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41 of Every 1000 Kids Die Below the Age of 5: Poor Mothers’ Health, a Contributory Factor

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  • India accounts for around 16% of worlds under-5 mortalities (U5M).
  • In Haryana, for every 1000 kids younger than 5 years, 36 and 44 children die in urban and rural areas, respectively.
  • Poor health of women from the time of childhood and adolescence is a significant factor contributing to U5M in the state.

Across the world, around 56 lakh children died before the age of 5 years, while in the same year, 9 lakh children died in India, accounting for around 16% of the world’s under-5 deaths.

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As for Haryana, 41 of every 1000 children die below the age of 5 years. While the urban areas report 36 deaths per thousand under-5 children, rural areas of the state report a much higher 44 deaths.

“Children between 0 and 59 months die because of several factors, with premature birth, pregnancy and birth related complications, and infections causing most under-5 deaths in the country.  The main diseases causing deaths include diarrhea, malaria, pneumonia and respiratory infections, while malnutrition and poor growth are silent but vital factors causing death to lakhs of children nationwide. Unfortunately, India continues to have one of the highest under-5 mortality (U5M) rates in the world”, said Dr Sorabh Goel, Consultant Neonatology Paras Bliss Panchkula.

While children may be dying due to premature birth, diseases and infections, malnutrition is a major factor that reduces survival rate sharply. Children at the stage of 0 to 5 years need good nutrition for overall growth and development as well as to develop immunity; however, non-availability of nutritious food and poor purchasing power of families mean a child’s growth is hampered, leading to underdeveloped brain, weak immunity, and poor health.

However, one aspect which directly affects the health of a child but is often considered secondary is the health of the mother, who not only bears the child through 9 months of pregnancy, but also is primarily responsible for source for nutritious food for a new born baby.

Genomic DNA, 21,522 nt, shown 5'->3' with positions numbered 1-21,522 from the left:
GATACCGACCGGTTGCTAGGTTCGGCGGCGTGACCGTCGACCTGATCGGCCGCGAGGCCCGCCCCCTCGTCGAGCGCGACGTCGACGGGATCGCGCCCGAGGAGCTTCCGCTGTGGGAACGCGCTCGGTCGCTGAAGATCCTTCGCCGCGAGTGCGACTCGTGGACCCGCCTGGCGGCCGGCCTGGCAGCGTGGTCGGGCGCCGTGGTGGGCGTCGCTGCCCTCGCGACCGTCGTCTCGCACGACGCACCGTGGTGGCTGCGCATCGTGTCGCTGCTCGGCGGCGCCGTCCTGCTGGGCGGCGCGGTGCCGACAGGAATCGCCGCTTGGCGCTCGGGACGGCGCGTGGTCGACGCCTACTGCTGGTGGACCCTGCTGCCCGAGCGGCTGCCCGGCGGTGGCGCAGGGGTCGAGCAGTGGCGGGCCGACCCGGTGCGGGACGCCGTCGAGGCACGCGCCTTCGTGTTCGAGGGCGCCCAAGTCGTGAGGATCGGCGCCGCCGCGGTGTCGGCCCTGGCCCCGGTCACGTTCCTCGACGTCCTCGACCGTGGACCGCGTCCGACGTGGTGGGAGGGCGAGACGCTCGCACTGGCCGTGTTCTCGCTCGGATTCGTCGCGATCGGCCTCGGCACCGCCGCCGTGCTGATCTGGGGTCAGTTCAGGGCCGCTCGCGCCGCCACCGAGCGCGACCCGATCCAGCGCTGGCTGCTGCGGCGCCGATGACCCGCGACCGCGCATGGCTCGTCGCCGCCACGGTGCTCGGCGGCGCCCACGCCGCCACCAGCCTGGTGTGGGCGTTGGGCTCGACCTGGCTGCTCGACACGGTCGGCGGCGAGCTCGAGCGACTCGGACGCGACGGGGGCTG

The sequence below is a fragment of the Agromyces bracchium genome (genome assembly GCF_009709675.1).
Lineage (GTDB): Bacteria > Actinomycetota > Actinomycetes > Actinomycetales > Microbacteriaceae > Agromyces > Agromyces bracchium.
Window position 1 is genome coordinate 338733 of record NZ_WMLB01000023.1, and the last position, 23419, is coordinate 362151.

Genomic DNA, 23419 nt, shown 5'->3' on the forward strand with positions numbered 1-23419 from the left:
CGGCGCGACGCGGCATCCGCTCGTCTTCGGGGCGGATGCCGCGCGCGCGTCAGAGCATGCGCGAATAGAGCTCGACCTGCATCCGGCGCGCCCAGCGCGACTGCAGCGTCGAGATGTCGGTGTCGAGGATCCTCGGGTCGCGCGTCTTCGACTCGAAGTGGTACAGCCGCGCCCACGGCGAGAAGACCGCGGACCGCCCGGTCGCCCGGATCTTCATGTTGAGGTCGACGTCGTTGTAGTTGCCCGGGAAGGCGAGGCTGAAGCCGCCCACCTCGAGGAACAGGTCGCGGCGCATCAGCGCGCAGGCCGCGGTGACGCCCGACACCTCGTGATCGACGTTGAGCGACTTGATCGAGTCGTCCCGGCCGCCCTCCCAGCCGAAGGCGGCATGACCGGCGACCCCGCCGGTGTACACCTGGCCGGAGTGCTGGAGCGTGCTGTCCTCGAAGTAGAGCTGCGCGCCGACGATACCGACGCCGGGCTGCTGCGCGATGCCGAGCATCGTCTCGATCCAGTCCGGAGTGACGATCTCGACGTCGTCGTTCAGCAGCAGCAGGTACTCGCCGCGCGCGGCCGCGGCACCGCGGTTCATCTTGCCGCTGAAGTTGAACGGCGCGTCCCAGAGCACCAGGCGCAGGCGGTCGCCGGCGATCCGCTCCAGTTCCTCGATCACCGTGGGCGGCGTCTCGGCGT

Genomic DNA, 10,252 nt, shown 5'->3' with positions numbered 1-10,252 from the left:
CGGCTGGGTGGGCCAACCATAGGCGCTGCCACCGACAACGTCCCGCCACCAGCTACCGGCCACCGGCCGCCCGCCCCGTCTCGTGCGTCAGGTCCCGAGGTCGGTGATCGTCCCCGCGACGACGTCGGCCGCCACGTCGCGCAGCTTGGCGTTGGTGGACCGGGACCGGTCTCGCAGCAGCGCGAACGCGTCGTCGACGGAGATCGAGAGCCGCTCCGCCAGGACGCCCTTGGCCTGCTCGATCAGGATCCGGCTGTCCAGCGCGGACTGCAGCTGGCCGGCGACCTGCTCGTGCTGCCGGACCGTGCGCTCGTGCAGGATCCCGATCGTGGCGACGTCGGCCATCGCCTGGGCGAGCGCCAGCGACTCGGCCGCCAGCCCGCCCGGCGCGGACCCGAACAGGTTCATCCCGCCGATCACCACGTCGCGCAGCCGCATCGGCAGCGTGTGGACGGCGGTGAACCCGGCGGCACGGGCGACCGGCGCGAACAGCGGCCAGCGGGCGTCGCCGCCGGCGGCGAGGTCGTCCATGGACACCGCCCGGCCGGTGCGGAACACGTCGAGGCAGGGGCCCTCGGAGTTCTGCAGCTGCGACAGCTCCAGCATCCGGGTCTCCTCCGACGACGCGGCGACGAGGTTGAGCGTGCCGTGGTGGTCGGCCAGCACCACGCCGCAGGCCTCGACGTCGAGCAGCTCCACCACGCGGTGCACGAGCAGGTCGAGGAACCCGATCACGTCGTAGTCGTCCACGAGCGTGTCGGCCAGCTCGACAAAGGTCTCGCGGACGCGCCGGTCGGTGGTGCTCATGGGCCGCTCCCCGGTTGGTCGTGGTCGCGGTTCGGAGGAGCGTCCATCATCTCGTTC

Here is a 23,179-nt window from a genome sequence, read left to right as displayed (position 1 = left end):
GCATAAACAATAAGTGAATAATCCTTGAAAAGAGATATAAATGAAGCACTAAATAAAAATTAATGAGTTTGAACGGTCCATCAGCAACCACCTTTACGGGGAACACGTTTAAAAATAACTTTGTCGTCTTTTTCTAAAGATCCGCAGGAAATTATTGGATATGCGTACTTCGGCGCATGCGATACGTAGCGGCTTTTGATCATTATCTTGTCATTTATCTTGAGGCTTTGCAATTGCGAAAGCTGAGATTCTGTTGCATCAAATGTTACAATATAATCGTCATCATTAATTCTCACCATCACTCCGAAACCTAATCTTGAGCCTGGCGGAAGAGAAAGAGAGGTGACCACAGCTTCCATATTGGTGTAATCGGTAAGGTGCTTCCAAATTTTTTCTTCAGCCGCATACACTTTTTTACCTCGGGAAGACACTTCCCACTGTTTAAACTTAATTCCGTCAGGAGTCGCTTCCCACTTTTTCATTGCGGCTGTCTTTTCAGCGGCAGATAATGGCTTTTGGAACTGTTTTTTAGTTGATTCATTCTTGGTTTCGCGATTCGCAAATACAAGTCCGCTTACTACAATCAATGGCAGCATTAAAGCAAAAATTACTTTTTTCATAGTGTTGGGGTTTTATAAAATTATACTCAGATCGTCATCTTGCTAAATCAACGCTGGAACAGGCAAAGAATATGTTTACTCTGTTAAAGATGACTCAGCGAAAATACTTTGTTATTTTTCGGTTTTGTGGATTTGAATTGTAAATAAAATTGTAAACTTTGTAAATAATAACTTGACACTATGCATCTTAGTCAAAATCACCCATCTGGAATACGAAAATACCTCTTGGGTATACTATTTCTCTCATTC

“It needs to be noted that 70% of Indian adolescent girls are anemic and suffer from poor nutrition. Nearly half of these girls are below normal body mass index. All these factors have significant effect on future pregnancies and children. In Haryana itself, 55% of pregnant women are anemic. Therefore, it is imaginable why 41 per 1000 children under the age of 5 years fail to survive”, said Dr Shilva, Senior Consultant Obstetrics and Gynecology, Paras Bliss Panchkula

Studies have observed that children born to literate and educated mothers have higher rate or survival, and at the same time, those born to mothers below the age of 20 have highest rate of U5M. This is reflective of the fact that educated mothers are better equipped to take care of themselves and their child’s health, while girls who become mothers in late adolescence have weaker health to support a baby, especially in poorer economic sections of the society.     

Prenatal health of mother is an important indication of her child’s health and survival. An expecting woman need to avail proper pregnancy related care and medical consultation, which are lacking in large parts of the state.

As the majority of children die due to preventable diseases, access to primary healthcare services is essential for rural and poorer population. Malnutrition needs to be countered effectively throughout the state, with cheaper nutritional alternatives be made available to the underprivileged, along with quality healthcare. To bring the under-5 mortality rates down in the state of Haryana, massive efforts need to be rallied to ensure multiple challenges in providing mother and child care, nutrition, and affordable and accessible healthcare are well addressed.

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